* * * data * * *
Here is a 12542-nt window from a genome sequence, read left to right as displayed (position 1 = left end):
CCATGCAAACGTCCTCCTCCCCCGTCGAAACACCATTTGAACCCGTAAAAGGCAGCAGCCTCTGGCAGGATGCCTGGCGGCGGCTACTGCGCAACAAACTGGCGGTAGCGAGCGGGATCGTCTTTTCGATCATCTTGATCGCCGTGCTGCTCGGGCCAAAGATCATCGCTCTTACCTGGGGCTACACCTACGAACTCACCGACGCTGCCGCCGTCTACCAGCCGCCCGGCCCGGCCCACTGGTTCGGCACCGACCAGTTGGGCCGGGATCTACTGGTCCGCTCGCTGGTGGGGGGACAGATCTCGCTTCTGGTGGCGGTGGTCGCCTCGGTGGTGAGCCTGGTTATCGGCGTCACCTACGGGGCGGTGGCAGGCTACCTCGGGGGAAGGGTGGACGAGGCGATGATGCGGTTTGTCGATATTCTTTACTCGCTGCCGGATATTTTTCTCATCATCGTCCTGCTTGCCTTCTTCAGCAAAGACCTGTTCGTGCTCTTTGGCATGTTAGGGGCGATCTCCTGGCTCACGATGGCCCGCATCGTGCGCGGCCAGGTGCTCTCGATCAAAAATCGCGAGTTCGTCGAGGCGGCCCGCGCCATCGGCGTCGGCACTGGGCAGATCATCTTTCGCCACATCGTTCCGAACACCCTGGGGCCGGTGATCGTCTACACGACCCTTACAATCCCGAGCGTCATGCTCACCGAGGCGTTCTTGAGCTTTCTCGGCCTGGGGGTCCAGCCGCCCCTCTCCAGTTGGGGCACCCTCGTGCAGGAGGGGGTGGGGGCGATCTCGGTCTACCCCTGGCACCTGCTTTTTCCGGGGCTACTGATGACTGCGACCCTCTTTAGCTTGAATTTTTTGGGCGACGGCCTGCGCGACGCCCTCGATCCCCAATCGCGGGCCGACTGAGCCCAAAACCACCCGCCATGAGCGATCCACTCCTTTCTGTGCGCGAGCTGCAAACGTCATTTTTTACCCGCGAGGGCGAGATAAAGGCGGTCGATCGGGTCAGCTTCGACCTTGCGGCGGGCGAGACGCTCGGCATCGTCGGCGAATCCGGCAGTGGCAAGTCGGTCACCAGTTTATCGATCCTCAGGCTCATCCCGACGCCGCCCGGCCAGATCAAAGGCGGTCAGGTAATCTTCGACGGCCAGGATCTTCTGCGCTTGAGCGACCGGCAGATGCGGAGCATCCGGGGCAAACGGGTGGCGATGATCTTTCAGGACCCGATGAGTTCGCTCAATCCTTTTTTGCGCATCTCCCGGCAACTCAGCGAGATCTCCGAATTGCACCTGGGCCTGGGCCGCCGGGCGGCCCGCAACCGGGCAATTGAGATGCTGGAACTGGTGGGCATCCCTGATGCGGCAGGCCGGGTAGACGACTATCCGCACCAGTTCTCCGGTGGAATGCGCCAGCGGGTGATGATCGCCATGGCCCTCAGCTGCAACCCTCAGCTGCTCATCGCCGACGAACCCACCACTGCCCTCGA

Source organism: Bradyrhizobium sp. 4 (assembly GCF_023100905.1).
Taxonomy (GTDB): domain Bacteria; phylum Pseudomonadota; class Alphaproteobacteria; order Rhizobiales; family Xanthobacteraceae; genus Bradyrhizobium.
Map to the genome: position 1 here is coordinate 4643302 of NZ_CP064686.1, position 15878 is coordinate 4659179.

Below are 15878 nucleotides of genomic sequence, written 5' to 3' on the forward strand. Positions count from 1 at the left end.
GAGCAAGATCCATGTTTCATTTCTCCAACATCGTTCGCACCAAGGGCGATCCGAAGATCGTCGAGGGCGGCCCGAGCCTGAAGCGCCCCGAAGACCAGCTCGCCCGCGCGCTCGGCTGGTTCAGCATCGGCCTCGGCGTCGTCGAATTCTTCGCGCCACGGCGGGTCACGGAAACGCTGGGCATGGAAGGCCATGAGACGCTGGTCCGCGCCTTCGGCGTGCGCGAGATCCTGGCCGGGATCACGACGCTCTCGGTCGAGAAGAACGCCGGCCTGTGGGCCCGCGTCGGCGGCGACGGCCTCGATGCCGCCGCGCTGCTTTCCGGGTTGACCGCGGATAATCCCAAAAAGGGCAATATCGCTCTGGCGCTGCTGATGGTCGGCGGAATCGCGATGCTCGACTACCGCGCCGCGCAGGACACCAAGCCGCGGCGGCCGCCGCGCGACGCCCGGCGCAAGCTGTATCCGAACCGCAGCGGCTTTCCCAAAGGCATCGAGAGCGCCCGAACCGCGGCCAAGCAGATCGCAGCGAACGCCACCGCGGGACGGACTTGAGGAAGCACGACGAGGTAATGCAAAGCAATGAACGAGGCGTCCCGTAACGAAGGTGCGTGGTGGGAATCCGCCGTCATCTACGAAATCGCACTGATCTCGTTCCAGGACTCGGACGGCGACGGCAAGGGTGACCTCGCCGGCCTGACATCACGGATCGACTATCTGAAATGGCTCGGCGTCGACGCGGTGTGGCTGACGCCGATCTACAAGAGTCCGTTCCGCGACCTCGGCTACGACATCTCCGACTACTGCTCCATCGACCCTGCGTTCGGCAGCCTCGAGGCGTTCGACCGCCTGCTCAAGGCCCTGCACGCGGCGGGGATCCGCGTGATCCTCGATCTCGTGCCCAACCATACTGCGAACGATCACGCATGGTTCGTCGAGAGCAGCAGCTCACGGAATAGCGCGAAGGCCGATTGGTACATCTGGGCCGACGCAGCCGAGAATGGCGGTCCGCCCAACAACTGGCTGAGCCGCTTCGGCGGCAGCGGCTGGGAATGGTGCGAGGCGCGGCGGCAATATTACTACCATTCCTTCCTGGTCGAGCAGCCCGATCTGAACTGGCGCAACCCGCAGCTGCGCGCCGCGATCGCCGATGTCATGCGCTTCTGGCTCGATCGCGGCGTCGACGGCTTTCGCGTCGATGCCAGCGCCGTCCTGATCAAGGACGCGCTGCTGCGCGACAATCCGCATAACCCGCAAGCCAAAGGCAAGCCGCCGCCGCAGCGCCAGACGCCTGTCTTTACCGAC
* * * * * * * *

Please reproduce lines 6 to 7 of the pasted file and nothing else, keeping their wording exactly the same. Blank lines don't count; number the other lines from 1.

Below are 15878 nucleotides of genomic sequence, written 5' to 3' on the forward strand. Positions count from 1 at the left end.
GAGCAAGATCCATGTTTCATTTCTCCAACATCGTTCGCACCAAGGGCGATCCGAAGATCGTCGAGGGCGGCCCGAGCCTGAAGCGCCCCGAAGACCAGCTCGCCCGCGCGCTCGGCTGGTTCAGCATCGGCCTCGGCGTCGTCGAATTCTTCGCGCCACGGCGGGTCACGGAAACGCTGGGCATGGAAGGCCATGAGACGCTGGTCCGCGCCTTCGGCGTGCGCGAGATCCTGGCCGGGATCACGACGCTCTCGGTCGAGAAGAACGCCGGCCTGTGGGCCCGCGTCGGCGGCGACGGCCTCGATGCCGCCGCGCTGCTTTCCGGGTTGACCGCGGATAATCCCAAAAAGGGCAATATCGCTCTGGCGCTGCTGATGGTCGGCGGAATCGCGATGCTCGACTACCGCGCCGCGCAGGACACCAAGCCGCGGCGGCCGCCGCGCGACGCCCGGCGCAAGCTGTATCCGAACCGCAGCGGCTTTCCCAAAGGCATCGAGAGCGCCCGAACCGCGGCCAAGCAGATCGCAGCGAACGCCACCGCGGGACGGACTTGAGGAAGCACGACGAGGTAATGCAAAGCAATGAACGAGGCGTCCCGTAACGAAGGTGCGTGGTGGGAATCCGCCGTCATCTACGAAATCGCACTGATCTCGTTCCAGGACTCGGACGGCGACGGCAAGGGTGACCTCGCCGGCCTGACATCACGGATCGACTATCTGAAATGGCTCGGCGTCGACGCGGTGTGGCTGACGCCGATCTACAAGAGTCCGTTCCGCGACCTCGGCTACGACATCTCCGACTACTGCTCCATCGACCCTGCGTTCGGCAGCCTCGAGGCGTTCGACCGCCTGCTCAAGGCCCTGCACGCGGCGGGGATCCGCGTGATCCTCGATCTCGTGCCCAACCATACTGCGAACGATCACGCATGGTTCGTCGAGAGCAGCAGCTCACGGAATAGCGCGAAGGCCGATTGGTACATCTGGGCCGACGCAGCCGAGAATGGCGGTCCGCCCAACAACTGGCTGAGCCGCTTCGGCGGCAGCGGCTGGGAATGGTGCGAGGCGCGGCGGCAATATTACTACCATTCCTTCCTGGTCGAGCAGCCCGATCTGAACTGGCGCAACCCGCAGCTGCGCGCCGCGATCGCCGATGTCATGCGCTTCTGGCTCGATCGCGGCGTCGACGGCTTTCGCGTCGATGCCAGCGCCGTCCTGATCAAGGACGCGCTGCTGCGCGACAATCCGCATAACCCGCAAGCCAAAGGCAAGCCGCCGCCGCAGCGCCAGACGCCTGTCTTTACCGAC